John Beilein joined the rest of the Big Ten coaches for a teleconference Monday morning. He touched on how his team has gotten back on track since struggling over the past month, the consequences for turnovers in practice and more. You can read notes and quotes below.
Opening statement: "I really like the way we played yesterday against a really good Illinois team. They’d been playing really well coming in here, and I thought they did so again, particularly in the first half. But probably since the Wisconsin game, that was the best we had looked overall. Just playing free, easy and playing the way we want Michigan basketball to play."
- On what Beilein has done to hone Michigan’s transition attack: "I can’t say that we do any more emphasis on fast break than we have in the past in practice, it’s just that we have more opportunities in games because we’re a much better defensive rebounding team. And the other thing, we’re a much better outlet passing team. Put those two together with Trey Burke and the ball skills of Tim Hardaway (Jr.) that have improved so much, I think that’s a big reason. Personnel has developed, we rebound the ball better, and when we see that we can do that effectively, we probably emphasize to do it more in practice and it carries over into games."
- On what Tim Hardaway Jr. provided on Sunday outside of offense: "Without question, he and Jordan Morgan did a tremendous job yesterday of being aggressive on the ball, and being ‘traffic cops’ away from the ball. It was easy to see, as you watch the video, how instrumental they were in what we call ‘zoning up’ after a ball screen, or if they were involved in a ball screen, trapping or hedging the ball screen and just recovering. Tim’s at his best when he’s playing really good defense, because that’s when we get him in the open court as much as we can, and that’s when we can also dial him up on a few plays here and there and he can just play his game."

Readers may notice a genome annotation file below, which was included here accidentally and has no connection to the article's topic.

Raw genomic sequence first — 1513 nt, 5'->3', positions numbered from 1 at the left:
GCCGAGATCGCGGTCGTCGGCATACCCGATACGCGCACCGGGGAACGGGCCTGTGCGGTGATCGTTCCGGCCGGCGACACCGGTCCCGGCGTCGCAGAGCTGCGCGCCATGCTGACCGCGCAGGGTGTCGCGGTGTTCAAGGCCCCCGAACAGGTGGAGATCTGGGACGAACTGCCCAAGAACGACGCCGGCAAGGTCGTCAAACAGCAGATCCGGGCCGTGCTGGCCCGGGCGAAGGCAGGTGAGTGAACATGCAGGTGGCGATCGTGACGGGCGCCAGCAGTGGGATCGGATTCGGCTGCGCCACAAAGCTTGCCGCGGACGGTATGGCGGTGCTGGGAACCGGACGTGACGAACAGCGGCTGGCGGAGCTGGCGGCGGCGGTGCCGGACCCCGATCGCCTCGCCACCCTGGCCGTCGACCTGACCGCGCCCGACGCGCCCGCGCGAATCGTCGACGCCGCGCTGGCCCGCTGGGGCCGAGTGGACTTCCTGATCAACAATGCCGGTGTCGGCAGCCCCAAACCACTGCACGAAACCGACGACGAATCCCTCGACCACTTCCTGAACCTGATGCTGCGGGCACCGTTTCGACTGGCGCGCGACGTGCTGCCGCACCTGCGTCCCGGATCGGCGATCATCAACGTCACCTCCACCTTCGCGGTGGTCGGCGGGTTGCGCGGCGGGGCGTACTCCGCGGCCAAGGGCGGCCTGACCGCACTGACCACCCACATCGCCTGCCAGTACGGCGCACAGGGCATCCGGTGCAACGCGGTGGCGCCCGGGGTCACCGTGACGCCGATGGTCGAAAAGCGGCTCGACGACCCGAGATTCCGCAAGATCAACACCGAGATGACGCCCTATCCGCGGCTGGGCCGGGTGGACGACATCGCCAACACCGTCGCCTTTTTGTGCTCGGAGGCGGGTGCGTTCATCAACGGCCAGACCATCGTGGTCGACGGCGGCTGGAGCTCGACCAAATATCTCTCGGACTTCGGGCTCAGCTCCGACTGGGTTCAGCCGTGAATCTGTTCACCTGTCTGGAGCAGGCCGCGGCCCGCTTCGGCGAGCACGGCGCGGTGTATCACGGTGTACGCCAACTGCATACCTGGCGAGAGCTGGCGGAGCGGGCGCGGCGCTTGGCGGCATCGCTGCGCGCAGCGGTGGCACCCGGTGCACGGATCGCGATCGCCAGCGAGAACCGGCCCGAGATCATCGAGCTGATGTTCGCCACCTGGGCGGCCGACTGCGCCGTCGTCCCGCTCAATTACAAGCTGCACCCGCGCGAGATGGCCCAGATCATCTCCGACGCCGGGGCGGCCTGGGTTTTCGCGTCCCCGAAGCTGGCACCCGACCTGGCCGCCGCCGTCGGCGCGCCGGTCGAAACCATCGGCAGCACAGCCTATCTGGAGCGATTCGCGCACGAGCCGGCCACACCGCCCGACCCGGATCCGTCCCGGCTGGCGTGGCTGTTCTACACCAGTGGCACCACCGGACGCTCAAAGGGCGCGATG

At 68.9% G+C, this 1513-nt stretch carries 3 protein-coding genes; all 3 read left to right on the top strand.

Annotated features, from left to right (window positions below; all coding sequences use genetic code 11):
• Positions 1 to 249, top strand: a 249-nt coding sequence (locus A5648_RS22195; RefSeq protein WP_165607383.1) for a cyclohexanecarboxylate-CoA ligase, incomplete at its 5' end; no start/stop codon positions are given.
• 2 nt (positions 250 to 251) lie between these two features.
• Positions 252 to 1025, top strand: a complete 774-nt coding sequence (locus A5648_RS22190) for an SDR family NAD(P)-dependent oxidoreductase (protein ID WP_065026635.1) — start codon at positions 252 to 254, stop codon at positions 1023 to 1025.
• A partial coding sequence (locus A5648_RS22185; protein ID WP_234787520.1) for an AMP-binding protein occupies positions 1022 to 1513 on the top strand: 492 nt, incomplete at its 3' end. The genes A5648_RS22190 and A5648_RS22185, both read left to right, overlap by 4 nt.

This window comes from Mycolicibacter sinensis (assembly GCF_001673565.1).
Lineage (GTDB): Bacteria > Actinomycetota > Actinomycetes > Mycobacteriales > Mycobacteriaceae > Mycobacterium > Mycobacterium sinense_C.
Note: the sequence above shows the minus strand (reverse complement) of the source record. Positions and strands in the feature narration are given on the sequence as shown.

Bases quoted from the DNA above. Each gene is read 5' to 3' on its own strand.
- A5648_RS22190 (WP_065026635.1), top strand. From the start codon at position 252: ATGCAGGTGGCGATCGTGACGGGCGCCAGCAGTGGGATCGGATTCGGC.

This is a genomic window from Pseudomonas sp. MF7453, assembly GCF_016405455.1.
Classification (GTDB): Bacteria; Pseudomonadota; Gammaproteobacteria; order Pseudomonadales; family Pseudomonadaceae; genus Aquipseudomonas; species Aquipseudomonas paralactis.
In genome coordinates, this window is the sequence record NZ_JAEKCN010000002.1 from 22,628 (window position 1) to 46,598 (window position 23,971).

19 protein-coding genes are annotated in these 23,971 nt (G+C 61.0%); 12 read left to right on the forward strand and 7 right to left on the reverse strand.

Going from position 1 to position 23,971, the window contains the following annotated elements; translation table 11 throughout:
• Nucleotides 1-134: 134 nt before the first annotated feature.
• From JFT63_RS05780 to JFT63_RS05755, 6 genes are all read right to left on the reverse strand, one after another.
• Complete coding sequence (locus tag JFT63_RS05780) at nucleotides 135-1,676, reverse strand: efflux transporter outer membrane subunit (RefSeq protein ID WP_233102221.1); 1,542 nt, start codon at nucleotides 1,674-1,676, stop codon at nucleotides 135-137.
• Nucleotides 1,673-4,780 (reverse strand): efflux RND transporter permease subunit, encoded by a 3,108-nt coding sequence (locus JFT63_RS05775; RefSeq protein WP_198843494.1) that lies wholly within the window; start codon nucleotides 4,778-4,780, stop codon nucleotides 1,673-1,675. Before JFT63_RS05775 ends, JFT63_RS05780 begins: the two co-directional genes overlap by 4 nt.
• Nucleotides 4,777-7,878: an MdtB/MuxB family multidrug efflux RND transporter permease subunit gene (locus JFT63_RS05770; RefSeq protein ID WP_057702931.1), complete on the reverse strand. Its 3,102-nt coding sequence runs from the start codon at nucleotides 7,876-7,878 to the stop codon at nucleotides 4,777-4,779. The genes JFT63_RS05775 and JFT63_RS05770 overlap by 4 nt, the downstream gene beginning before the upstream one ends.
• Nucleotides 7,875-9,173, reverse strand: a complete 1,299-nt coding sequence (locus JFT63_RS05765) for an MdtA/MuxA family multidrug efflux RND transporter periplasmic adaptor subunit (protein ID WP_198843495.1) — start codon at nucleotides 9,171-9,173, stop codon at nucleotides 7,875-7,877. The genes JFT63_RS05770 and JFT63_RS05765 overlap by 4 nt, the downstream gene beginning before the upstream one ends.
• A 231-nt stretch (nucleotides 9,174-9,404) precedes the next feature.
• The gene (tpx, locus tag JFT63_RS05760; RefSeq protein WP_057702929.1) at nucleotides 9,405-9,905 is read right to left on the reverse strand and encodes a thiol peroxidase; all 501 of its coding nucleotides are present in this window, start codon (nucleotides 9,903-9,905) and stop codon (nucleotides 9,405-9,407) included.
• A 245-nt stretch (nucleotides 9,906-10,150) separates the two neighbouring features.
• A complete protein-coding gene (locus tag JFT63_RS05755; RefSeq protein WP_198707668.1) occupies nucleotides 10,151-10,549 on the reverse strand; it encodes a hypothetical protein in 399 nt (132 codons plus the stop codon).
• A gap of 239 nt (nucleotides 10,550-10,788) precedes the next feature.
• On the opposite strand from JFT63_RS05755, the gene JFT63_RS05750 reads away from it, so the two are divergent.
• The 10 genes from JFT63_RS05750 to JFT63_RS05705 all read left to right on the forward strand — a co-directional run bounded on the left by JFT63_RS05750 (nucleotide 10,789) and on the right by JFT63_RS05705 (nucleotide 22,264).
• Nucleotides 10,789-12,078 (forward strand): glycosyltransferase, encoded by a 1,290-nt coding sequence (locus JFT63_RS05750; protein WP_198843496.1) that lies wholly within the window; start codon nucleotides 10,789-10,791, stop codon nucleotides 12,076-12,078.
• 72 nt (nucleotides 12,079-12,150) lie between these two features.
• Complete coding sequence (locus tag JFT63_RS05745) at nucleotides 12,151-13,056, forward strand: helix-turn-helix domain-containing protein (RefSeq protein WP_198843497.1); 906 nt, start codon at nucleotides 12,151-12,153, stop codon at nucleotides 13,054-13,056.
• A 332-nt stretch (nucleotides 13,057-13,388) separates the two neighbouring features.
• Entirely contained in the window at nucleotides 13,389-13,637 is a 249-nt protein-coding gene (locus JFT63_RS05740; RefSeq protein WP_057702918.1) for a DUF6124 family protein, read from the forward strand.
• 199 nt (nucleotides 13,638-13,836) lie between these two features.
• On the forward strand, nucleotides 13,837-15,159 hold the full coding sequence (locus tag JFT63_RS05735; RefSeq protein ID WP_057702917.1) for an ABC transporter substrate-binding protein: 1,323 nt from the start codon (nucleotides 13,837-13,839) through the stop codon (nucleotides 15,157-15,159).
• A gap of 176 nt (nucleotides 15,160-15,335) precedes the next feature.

- On how he works to avoid turnovers: "We love to recruit young men who really see the floor and have a great feel for pressure defense. When I watch a point guard in high school, I say, ‘was he ever guarded?’ The good ones are never guarded — they’re one step ahead, like a quarterback who feels the rush and knows when to step up in the pocket. It is a cardinal sin here to turn the ball over in practice at any time. If I look at the Big Ten overall, almost every team really takes care of the ball, and it’s essential to winning because just like rebounding is an extra possession … so is a lack of a turnover. It’s an extra possession for you."
- On what happens when players turn the ball over in practice: "When they turn it over in practice, there are times when they’ll take a trip to the top of Crisler. Or, they will run. When Trey Burke turns it over, he’s the first one to tell me, ‘boy, I made a bad decision there, coach.’ … We say, ‘take 50-50 shots, don’t make 50-50 plays.’ And that solves a lot of our issues."
- On the freshmen taking in the whole picture when they’re struggling to keep perspective: "We have separate conversations quite often during the year with everybody just because it’s absolutely important for the young kids to look at the whole picture, because they’ve probably been the leading scorer on their team. If they’re at Michigan, that’s probably been their role in high school. Then all of a sudden, they have tough nights and you have to pull them aside and say, ‘here’s why that’s happening, now let’s learn from it. … it’s not always you, it could be them and what they’re doing.’"
- On if there were times during the past few weeks when Michigan was playing "with a piano on their back": "We played like we had two pianos on our back at Michigan State. That was the one that was most glaring to us. After the Wisconsin loss, we weren’t acting — we were reacting too much. We needed to just go out and make the cuts that we make, look for each other … this is our style of play, let’s go back to it. The coaching staff may have been trying to dial people up too many times, maybe trying to change a bit at the wrong times. We’re just trying to get back to playing the way we play with the system that we run, that is, a read-and-react system."